The ACC stuck with its tournament and, I would argue, forced the NCAA to adjust. The 1974 N.C. State-Maryland matchup in the ACC championship game was at the same time the greatest college basketball game ever played and one of the most important – the incredible battle between two great teams demonstrated the absurdity of limiting the NCAA field to just one team per conference and led directly to the expansion of the NCAA field into the event we know today.

Again, it’s no coincidence that the key players on the NCAA Men’s Basketball Committee who approved expansion were N.C. State athletic director Willis Casey and Davidson athletic director Tom Scott (a former basketball coach at UNC). Vic Bubas, who played and coached under Case at N.C. State, and led Duke to three Final Fours as head coach, was on the committee five years later when the decision was made to drop all limits on conference participation. And Virginia athletic director Gene Corrigan, a Duke grad, was the chairman of the committee five years after that when the NCAA adopted its modern 64-team tournament model.

I thought the expansion of the NCAA Tournament would drain the ACC of its drama – and, indeed, it has over time. But it took a long, long time for that to happen. In 1985, the Atlanta Journal-Constitution did a survey that rated the ACC Tournament as the toughest ticket in all of sports – tougher than the Masters, the Super Bowl or the NCAA championship.

As late as 2001 – a quarter century after the NCAA allowed more than one team per conference to participate – the ACC staged what has to be the greatest conference tournament ever held. More than 22,000 fans packed the Georgia Dome for the play-in game! The Duke-UNC championship game drew more than 40,000 spectators.

The ACC Tournament remained a dynamo through the 2008 event in Charlotte. But the half-century of momentum that the ACC had built up came to a crashing halt in 2009, when the conference returned to the Georgia Dome. This time, interest was luke-warm. The failing economy, the expansion to non-basketball schools and bad seasons by some of the league’s strongest programs all combined to knock back interest in the tournament. The final numbers weren’t bad – sales for each session was reported to be 25,000 or so -- but anyone who was there could confirm that the passion in Atlanta wasn’t a fraction of what it had been in 2001.

Worse, when the tournament returned to its heart – Greensboro – in 2010, tickets were being given away. Over the span of two years, the ACC Tournament had gone from one of the most unique events in sports to just another conference tournament.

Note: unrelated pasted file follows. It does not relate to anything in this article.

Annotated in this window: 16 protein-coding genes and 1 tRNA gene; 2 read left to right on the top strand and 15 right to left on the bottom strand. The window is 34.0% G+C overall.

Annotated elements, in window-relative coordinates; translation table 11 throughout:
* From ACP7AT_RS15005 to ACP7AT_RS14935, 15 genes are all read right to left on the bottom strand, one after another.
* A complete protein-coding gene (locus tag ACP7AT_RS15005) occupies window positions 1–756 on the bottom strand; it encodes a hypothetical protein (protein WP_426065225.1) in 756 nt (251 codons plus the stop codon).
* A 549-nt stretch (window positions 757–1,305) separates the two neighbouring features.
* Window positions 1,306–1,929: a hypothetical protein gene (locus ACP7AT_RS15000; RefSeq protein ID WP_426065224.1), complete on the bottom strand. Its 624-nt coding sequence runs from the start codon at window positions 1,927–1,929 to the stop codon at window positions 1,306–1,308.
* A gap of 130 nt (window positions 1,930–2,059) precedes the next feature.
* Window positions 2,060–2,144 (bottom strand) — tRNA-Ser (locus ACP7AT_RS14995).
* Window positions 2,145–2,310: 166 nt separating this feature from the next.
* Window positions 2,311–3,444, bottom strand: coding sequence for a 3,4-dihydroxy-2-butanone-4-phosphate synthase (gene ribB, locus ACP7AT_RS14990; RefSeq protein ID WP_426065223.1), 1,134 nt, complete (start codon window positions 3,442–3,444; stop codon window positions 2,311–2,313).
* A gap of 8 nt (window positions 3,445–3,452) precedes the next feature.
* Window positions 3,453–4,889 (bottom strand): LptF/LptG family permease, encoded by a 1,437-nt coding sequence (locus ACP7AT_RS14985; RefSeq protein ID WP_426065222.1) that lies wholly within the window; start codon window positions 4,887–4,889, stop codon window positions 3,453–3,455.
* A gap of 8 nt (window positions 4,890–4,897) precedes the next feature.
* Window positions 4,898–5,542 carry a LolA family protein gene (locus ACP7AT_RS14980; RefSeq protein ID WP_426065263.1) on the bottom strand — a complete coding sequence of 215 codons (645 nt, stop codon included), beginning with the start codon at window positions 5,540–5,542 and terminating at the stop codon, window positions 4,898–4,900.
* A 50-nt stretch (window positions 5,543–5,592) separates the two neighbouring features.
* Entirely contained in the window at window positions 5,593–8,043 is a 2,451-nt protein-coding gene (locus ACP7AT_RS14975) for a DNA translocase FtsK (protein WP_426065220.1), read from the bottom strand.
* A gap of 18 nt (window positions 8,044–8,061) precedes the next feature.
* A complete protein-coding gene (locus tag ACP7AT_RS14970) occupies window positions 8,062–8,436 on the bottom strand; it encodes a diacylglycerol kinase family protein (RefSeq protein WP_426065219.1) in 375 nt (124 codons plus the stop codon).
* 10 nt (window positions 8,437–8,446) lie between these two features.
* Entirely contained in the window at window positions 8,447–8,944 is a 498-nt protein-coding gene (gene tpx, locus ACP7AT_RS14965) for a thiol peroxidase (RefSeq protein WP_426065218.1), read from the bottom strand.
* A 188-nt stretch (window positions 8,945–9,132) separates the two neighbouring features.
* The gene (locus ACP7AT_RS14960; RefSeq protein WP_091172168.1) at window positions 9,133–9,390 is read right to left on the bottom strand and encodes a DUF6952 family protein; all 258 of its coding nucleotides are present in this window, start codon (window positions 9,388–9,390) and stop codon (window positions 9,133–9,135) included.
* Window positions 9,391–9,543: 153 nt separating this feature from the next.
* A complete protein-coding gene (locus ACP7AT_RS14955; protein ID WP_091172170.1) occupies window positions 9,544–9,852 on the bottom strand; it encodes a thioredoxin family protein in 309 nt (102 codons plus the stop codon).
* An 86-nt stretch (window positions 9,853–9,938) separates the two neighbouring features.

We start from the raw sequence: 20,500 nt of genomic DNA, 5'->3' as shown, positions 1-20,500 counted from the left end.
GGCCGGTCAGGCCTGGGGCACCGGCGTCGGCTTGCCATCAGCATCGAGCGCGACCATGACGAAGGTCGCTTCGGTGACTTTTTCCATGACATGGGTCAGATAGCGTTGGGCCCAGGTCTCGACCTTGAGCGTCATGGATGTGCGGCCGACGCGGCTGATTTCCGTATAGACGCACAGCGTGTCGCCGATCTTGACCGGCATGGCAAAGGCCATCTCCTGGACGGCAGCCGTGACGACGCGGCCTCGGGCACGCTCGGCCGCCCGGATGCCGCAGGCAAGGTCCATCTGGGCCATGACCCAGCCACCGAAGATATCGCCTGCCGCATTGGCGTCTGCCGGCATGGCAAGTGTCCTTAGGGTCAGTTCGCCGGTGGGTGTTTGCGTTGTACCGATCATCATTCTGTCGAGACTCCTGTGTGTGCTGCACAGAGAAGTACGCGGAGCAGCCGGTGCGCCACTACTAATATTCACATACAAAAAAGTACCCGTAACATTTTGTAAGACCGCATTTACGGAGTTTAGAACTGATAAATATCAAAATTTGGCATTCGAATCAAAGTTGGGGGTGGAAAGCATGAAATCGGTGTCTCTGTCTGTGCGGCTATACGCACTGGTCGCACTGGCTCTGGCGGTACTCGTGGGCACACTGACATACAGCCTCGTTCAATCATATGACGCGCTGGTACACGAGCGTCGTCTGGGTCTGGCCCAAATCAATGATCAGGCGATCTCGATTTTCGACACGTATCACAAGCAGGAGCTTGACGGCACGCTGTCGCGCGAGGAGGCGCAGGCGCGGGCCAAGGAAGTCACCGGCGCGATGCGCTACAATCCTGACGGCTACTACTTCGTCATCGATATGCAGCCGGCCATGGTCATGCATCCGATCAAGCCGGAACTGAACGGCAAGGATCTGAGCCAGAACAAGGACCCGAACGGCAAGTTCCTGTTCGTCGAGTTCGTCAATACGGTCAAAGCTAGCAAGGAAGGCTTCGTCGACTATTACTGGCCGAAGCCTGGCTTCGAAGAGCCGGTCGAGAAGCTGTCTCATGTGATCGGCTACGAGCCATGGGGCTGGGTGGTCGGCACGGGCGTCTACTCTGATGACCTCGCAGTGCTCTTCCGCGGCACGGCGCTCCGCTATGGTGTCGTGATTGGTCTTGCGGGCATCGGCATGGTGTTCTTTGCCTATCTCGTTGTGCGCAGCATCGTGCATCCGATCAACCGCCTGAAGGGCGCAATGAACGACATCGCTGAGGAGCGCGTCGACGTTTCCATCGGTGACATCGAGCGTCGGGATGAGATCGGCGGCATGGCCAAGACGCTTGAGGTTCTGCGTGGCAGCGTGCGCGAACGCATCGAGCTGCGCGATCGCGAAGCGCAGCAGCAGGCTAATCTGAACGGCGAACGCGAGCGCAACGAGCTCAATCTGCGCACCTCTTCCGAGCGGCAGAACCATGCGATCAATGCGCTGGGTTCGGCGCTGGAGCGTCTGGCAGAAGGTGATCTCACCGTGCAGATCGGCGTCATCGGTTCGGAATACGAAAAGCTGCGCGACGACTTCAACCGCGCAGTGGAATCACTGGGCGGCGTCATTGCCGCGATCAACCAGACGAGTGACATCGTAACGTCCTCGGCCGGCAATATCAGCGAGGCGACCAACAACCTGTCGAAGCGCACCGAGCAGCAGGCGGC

It’s the ultimate triumph of the haters – Frank McGuire and his disciples -- down to Roy Williams, who once dismissed the tournament as "a big cocktail party."

Saturday after beating Duke, Williams told reporters, "I want to win the ACC Tournament, but I’ve always been more impressed by the regular season championship."

Again, no coincidence that UNC led the ACC in championships when Williams took the job. But that 15-14 edge on Duke has disappeared in the last decade-plus. Coach K has won five ACC titles since Williams arrived to two for the Tar Heels.

Duke now has a 19-17 edge in ACC Championships (N.C. State is a distant third with 10 titles).

You can bet that if UNC doesn’t win the title this week in Washington, you’ll hear how it’s not as important as their regular season title.


Eight is the perfect number for a one-week tournament – quarterfinals, semifinals, finals.

Seven is not too bad … just give the regular season champion a first-round bye. Even nine is okay … although that punishes the last two finishers with a play-in game.

For most of its history, the ACC has featured an eight-team tournament, although there was a decade-long interlude with seven teams (the years after South Carolina left the league in 1971 and before Georgia Tech joined in 1980) and a 13-year span with nine teams (after FSU joined the league in 1992).

That sweet balance was upset in 2005, when the addition of Miami and Virginia Tech made the ACC an 11-team league. A year later, Boston College raised the number of teams to 12. In 2014, Syracuse, Pittsburgh and Notre Dame joined the party, raising the tourney field to 15 teams.

That number stayed the same last year when Louisville replaced Maryland.

So 15 teams is now the ACC’s model, even though the league has only had to stage a 15-team tournament once. A year ago, Syracuse was ineligible due to a self-imposed postseason ban. This year, Louisville will sit the event out after Strippergate.

Who knows about next year after the NCAA finally rules on UNC’s five Level One violations?

It may be quite a while before we see a 15-team tournament again.

Historically, it’s strange to see teams on probation miss the ACC Tournament.

Three times in the ACC’s first 20 years, N.C. State teams on probation actually won the tournament – 1955, 1959 and 1973.